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Passion vs Paycheck

Passion vs Paycheck

As with many creative industries the task of putting a price on a passion can be a tough one. How can you accurately apply a value to your work when the very pursuit itself feels like payment enough? Even to this day if the job looks particularly fun I feel inclined to quote less. How can 5 days in Hawaii all expenses paid not be enough?

The fateful retribution to all this creative fortune is that people seem to have latched onto the alluring power of loving your work and will dangle it in front of you like it’s somehow theirs to trade in the hope you’ll give up your wares for free. Suddenly that innocent passion for your chosen career path can be the barrier to making a living from it and in these testing times of tough competition and tighter budgets the willingness to concede to that urge is greater than ever. A well stocked portfolio has numerous benefits but each concession comes at the cost of personal value. When great photography or design or production comes for free why would anyone pay for it?

When I first started out I'm almost ashamed to say my clients often set my rates. I was lucky enough to be graced with fair minded clients who often pointed out I should charge more and then willingly paid it. It was no coincidence that those clients were the most organised, most professional and ultimately most successful. They saw value in both the product and the personal relationships required to collaborate successfully and deliver a great end result.

The flipside to those were clients who only saw value in your work once it was under their control. Whatever line they needed to obtain it didn’t matter “we’re on a tight budget for this”, “it will be great for your portfolio” and “we’ll credit you”. They say there are no friends in business (that’s not been my experience) but sometimes it feels there is no moral compass either. Think about it, how many industries does someone ask to not pay simply because their budget only stretches to paying themselves?

Take a recent interaction. I was approached by a prospective client looking to use some of my images to promote their business. They began with the traditional ego massage, complimenting my “amazing” images etc but as the email went on it became apparent that initial drizzle of accolades was forming the bulk of the proposed payment. The immediate tussle between politeness and pride ensued where I decided how to break the spell of this one sided enchantment. I prefer to err on the side of amicable so I opted for a little assumed empathy. “I’m sure you appreciate I can’t give my work away for free” I replied. Usually this jogs the conversation back on track so the business of business can begin but no such conversation materialised. The once brimming well of tributes had summarily dried up and save for a solitary offer of a credit they appeared to have maxed their budget. Once they knew I would require actual money I never heard from them again. I guess to a person who expects to pay nothing, anything seems like too much.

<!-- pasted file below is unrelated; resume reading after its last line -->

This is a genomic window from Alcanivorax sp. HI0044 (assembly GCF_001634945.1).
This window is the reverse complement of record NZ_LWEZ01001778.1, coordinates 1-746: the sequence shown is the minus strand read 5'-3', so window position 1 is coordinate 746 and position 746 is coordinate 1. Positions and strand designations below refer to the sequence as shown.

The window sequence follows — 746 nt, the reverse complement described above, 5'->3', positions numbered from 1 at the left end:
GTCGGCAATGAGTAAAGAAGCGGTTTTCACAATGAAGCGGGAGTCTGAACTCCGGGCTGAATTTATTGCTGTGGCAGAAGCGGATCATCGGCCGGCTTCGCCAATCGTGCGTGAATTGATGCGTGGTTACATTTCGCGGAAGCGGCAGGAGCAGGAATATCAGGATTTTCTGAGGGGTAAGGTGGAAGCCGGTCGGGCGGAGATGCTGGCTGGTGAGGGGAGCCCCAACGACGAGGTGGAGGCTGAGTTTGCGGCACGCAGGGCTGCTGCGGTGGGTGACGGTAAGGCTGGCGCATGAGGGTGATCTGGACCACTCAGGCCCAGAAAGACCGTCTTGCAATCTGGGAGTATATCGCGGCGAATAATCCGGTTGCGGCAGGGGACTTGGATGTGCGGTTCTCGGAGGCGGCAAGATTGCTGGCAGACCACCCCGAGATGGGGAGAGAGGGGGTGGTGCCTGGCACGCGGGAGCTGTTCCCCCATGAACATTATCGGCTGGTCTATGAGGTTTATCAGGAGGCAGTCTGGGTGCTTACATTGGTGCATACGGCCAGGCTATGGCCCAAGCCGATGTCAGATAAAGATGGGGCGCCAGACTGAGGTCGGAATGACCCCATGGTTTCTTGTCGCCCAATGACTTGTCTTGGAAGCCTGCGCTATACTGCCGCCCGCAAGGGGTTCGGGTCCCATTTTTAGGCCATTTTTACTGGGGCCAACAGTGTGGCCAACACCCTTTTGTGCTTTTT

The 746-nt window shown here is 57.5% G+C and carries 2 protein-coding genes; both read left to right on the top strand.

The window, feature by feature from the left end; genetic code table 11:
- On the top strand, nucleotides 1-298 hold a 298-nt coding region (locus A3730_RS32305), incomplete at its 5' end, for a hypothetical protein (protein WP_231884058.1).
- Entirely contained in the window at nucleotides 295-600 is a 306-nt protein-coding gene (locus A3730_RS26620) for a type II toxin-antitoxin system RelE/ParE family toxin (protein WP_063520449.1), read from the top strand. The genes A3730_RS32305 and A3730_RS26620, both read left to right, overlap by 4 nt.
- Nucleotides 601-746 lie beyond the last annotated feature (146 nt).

This is by no means an unusual occurrence and the subsequent struggle to that plateau where you are working enough to reject those offers can feel like a siege. Hovering a finger over the mouse button as you second and third guess a quote can feel agonising. Especially when that money could cover your upcoming quarterly gas bill.

Of course it does get easier. That humble feeling of someone complimenting your work eventually translates to a sense of value so when a compliment is followed by an emperor's new clothes offer or Dickensian plea for generosity you feel more able to say no without the residual guilt of disappointing.

It's worth remembering too that we are all just trying to get the most we can from what we have so you can't blame some people for trying to massage the odd ego to get a project off the ground. The problem is that both sides of the creative fence need each other. The back and forth, particularly in a challenging industry is totally expected, even healthy, but it's a balance that has to be maintained. Tip too far one way and the whole thing becomes a race to the bottom and where prices go, quality follows. You can't pay rent with a compliment after all.

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